Let us consider the productions of the orators of that marvellous period in the world's history which dates from 500 to 300 years previous to the coming of Christ; and in doing so, let us not forget that they are all translations into a foreign tongue, and that in their transition from one language into another they have lost much of their force and beauty. Another thing to bear in mind is that an oration does not read as it sounds. It lacks the magnetism of the living speaker, the presence of the assembled multitude, the concern in the subject, and the gravity of the interest at stake, to lend a completeness to the words and to impregnate them with the expression that life alone possesses, turning the dead words into living thoughts. Here, in these orations, we possess the mere bodies — mummies, they might well be termed - the spirit having departed ages ago; but by the influence of the imaginative mind of the reader they may be compelled to assume some semblance of their former greatness.
The best way of judging of the power of orators, and the influence of oratory, is to study the effect they had on the subjects with which they dealt, the audiences they addressed, and on posterity, which looks with an unprejudiced eye. All great orations have not accomplished the purposes for which they were uttered, but they have all had a decided influence on shaping the thoughts of man and directing his actions many years after the orators who uttered the words have passed back into the elements whence they came. Demosthenes did not succeed in saving his loved Athens from the clutches of Philip, but his burning words in behalf of liberty have stirred the hearts of men in other lands and other ages and caused them to battle in behalf of the principles for which the ancient Grecian spoke; Edmund Burke and the Earl of Chatham did not succeed in turning Lord North from his determination to subdue the colonies of North America by force of arms, but their noble speeches inspired their brother Whigs in America to rush to arms and sacrifice their all in the struggle for independence; Abraham Lincoln, in his debate with Stephen A. Douglas, did not prevail on the electorate of the State of Illinois to return legislators who would elect him to the United States Senate, but his clear reasoning and masterful presentation of facts in that famous debate drew the attention of the nation to him and contributed much toward making him President of the United States. Oratory cannot fail in ultimately accomplishing its object, although it may not accomplish the specific object that the speaker had in mind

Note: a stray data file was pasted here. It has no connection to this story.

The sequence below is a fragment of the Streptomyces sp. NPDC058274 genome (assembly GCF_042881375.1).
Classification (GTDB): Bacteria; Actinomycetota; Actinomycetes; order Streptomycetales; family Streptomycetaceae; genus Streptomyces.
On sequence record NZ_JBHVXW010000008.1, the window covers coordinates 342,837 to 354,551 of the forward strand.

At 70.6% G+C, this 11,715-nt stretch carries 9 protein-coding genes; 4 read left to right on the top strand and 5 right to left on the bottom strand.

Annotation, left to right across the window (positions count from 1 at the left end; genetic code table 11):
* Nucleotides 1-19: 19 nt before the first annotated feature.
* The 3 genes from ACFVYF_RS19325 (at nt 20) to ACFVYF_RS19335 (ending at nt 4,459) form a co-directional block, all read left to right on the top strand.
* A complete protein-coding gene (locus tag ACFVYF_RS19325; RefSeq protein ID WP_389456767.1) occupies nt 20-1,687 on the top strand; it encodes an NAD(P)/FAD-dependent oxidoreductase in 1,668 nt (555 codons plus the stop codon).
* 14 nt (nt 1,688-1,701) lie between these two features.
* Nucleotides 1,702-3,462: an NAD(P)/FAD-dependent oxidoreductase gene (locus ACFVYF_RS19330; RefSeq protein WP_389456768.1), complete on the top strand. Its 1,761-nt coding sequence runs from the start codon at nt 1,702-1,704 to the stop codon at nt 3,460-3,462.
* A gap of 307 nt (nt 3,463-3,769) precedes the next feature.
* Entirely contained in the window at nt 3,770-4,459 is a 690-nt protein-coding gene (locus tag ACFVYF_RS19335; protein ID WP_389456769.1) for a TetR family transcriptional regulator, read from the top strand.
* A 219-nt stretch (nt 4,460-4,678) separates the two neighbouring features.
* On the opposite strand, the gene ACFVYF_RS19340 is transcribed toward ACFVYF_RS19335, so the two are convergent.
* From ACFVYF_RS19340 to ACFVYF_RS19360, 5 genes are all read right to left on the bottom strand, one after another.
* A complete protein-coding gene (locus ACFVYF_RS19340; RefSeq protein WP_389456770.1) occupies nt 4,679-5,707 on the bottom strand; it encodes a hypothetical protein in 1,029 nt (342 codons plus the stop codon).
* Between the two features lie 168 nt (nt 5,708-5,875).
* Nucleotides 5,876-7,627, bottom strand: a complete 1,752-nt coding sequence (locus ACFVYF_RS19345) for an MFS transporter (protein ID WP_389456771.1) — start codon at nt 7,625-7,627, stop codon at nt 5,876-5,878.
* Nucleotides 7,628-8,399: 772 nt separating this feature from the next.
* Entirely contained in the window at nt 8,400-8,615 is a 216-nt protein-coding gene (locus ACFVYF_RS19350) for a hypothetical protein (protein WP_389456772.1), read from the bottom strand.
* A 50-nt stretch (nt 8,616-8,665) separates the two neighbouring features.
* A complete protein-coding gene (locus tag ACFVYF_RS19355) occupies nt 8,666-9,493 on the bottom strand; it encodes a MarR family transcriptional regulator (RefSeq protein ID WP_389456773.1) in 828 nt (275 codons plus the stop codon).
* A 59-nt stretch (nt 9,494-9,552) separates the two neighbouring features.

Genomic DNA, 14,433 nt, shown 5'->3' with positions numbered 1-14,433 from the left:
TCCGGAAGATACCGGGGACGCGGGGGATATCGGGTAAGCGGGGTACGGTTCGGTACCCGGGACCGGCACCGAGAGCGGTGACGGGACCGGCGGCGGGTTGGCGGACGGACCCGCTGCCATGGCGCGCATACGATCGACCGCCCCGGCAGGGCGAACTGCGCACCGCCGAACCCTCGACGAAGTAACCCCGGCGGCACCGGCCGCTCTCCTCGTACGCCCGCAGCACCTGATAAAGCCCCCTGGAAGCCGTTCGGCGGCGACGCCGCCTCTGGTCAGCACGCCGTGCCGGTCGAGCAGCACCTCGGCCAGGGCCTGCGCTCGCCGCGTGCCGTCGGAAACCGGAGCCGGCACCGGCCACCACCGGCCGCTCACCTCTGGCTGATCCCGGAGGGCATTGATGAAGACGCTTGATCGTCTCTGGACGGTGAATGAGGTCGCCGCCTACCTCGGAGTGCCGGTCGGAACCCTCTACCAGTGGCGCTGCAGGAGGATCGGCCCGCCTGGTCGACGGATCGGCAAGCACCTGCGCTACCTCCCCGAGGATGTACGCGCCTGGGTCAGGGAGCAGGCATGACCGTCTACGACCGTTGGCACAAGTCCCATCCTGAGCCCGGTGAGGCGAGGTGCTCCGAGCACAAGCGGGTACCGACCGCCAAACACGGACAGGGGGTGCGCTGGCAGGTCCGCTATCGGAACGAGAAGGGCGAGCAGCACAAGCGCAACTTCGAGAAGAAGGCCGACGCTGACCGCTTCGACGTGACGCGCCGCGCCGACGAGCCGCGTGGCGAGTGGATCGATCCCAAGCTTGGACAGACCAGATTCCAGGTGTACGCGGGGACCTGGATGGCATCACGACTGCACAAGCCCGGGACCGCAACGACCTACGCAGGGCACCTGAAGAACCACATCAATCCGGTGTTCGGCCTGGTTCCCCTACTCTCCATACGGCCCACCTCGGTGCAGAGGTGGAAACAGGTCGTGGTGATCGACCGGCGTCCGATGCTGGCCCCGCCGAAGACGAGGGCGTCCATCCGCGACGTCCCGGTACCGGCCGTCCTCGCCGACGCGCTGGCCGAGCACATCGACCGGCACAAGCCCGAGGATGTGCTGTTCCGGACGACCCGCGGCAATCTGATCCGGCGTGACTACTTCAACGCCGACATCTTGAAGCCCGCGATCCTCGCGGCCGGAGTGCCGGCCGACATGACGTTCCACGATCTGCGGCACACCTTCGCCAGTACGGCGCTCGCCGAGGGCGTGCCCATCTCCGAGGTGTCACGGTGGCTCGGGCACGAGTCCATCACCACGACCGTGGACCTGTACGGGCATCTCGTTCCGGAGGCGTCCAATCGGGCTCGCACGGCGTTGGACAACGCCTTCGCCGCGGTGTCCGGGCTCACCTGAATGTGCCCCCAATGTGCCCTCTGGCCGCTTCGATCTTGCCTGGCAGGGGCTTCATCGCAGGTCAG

at the time of uttering the oration, because truth must always ultimately triumph, and real oratory is always truth.
Oratory requires a large theme. Men cannot grow eloquent over a ship subsidy; they may rhetorically wave the flag of their country and claim the land will go to ruin unless the subsidy is granted, but there can be no genuine enthusiasm, no eloquence, over such a cause. When Henry Clay declared that the American flag should be honored wherever it floated, that its folds should protect its citizens on sea as well as on land, he had a theme of such magnitude that he was able to move his country to take up arms in defense of the doctrine he espoused. When Lincoln started on his mission to preserve the Union, he held a tremendous question in hand — the question whether government by the people should pass from the earth and this question brought as a response the immortal Gettysburg Address. William H. Grady, when speaking to the North on the subject of the New South, had a theme of vast importance — the theme of a reunited country. Theodore Roosevelt, in adopting “Conservation of Natural Wealth” as his subject, brought to the minds of his countrymen a truth to which they had blindly closed their eyes since the settlement of the Western Hemisphere. These are subjects upon which, if the man is prepared, he can grow eloquent; and as soon as the people seriously consider questions of moment to themselves and their posterity, men will come forward who are able to discuss such questions with eloquence that will